Recently, our office’s longstanding software provider excitedly released a mobile application that connects users with our comprehensive EMR system. But despite their touting the ability to “securely view real-time data from your EMR on your mobile device” my colleagues and I still can’t build a business case for us to use mobile health, or “mHealth”, in our work.
That will strike some readers as strange. After all, isn’t mHealth one of the most promising and fastest growth areas in eHealth?
It is if you believe the vendor hype about how new applications will benefit patients and providers.
But consider: The fundamental role of technology in healthcare is to be a tool, an implement that makes the job of delivering care more efficient and safe. It’s a means to a better end.
In contrast, technology in our society often plays the role of toy. That is, it’s an amusement that isn’t a means to an end, it’s the end in itself. It doesn’t do things better than alternatives. Or if it’s promoted as a “solution”, it’s a solution in search of a problem.
Which leads to the obvious question: Is mHealth a tool or a toy?
My answer is that it depends on who’s using it and what they’re using it for.
We’ll start with the healthcare provider.
The reason that my colleagues and I can’t see the benefit of mHealth as a clinical tool is because we provide patient care in an environment optimized for using our EMR system. There are workstations with large screens everywhere and we have remote VPN access to our personal desktop computers from anywhere. Any healthcare organization that wants to work effectively with an EMR should be doing the same.
In that light, it’s difficult to see why one would use a mobile device and application to interact with an EMR. The device’s small screen prevents the user from seeing the “big picture”, which is a patient safety risk; we need interfaces that allow us to integrate patient data, not fragment it onto separate screens. Furthermore, data entry is much more difficult on mobile devices.
True, remote access to the EMR might be beneficial when the provider is in transit between points of care. But not if you’re operating a vehicle or are in a place that’s public enough to jeopardize the privacy of screen contents.
Nevertheless, there are two aspects of mHealth solutions that can be helpful to a clinician: messaging and data capture. For messaging, a portable device serves as a smart two-way pager capable of delivering rich messages that can include text, graphics and images. Data capture occurs through the device’s camera, microphone or a dedicated sensor for upload into the EMR. But note that neither of these capabilities requires a functional client for the EMR on the phone or tablet, just messaging and data transfer.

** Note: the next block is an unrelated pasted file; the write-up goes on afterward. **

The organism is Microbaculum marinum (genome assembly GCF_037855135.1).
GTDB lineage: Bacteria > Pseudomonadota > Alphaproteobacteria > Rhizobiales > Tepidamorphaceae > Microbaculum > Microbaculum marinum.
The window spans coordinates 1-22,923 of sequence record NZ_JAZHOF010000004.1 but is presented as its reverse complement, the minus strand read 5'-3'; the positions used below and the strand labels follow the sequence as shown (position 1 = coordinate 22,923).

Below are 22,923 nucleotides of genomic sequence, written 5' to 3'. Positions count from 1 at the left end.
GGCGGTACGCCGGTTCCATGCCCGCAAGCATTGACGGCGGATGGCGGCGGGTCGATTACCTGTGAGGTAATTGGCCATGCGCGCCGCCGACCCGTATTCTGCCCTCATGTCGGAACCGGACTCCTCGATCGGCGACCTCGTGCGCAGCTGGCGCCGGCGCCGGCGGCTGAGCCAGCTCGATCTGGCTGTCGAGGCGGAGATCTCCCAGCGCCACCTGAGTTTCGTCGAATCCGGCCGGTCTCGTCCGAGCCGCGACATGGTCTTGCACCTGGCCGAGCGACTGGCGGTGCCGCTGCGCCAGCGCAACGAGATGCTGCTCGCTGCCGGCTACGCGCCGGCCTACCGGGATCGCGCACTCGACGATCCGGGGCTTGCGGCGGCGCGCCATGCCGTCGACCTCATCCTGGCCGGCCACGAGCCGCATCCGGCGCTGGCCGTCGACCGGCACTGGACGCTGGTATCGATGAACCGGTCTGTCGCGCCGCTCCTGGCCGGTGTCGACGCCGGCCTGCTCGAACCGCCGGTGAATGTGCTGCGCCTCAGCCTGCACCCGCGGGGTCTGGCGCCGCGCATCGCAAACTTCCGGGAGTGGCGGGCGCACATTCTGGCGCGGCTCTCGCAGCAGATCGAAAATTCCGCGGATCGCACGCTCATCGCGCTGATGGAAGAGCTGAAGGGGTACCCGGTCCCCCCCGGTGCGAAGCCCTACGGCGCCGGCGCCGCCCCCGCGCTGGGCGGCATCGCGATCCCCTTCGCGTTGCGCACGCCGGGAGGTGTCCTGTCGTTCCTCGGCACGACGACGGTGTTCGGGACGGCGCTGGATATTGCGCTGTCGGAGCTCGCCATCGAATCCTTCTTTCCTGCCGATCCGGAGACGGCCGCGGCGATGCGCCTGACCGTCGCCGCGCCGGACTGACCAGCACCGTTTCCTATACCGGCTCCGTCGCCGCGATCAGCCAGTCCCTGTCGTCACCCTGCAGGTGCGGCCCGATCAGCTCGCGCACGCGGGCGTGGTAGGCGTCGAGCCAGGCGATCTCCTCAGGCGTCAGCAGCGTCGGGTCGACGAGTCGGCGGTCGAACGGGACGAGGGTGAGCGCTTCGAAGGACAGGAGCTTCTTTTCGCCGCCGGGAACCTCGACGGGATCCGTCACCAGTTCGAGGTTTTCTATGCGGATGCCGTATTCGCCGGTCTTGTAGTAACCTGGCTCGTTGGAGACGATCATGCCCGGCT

Beyond the clinical uses of a mHealth EMR connection, vendors also advertise the ability for a user to see the patient schedule and to capture billing charges when away from the system. The billing part is valuable in a small minority of situations. As to viewing the patient schedule, that seems like a hollow feature: does it really affect how professionals deliver care or is it just an obsessive detail with no real effect on provider or patient?
To summarize, while mHealth isn’t purely a toy for providers it’s only a tool for very limited circumstances. And it’s certainly a second-class interface for working with an EMR.
In contrast, mHealth in the hands of a patient meets more of the user’s needs. That’s because patients use mHealth tools primarily for data capture and messaging, the two areas where mHealth excels.
With respect to data capture, the majority of use has been in gathering fitness information with wearable products that monitor movement and pulse. However, we don’t yet have any evidence that such monitoring leads to better health outcomes or even improvements in exercise motivation.
Where mHealth monitoring may yet show benefit is with measures of common conditions, particularly blood pressure and blood sugar. But to optimize the value of that data collection the solution must also be able to send the results to the patient’s electronic record.
That brings us to messaging, which constitutes the lion’s share of what serves patients’ wants and needs, including:
• Asking a health question to their provider, which may include data captured with a monitoring device, camera or microphone
• Booking an appointment either for an office visit or for a virtual online encounter
• Requesting authorization for prescription initiation or renewal
• Receiving test results
Note that while this can be accomplished by a mHealth application linked to the provider’s EMR, the patient will often find it more useful to interact through a web-based portal that provides the greater usability of large screens and true keyboards.
Still, it’s clear that mHealth is more a tool than a toy when serving a patient, even if patients might be wrongly sold on mHealth data capture capabilities that have no evidence of benefit.
The bottom line is that the present flurry of mHealth device and application releases is more a fad than a breakthrough. While mHealth offers valuable nuggets in data collection and transfer, the form factor of portable devices is simply too limited to make a difference in how providers deliver care. That means that we need to distinguish mHealth tool from toy so we can focus on innovations that will truly improve health outcomes and efficiency.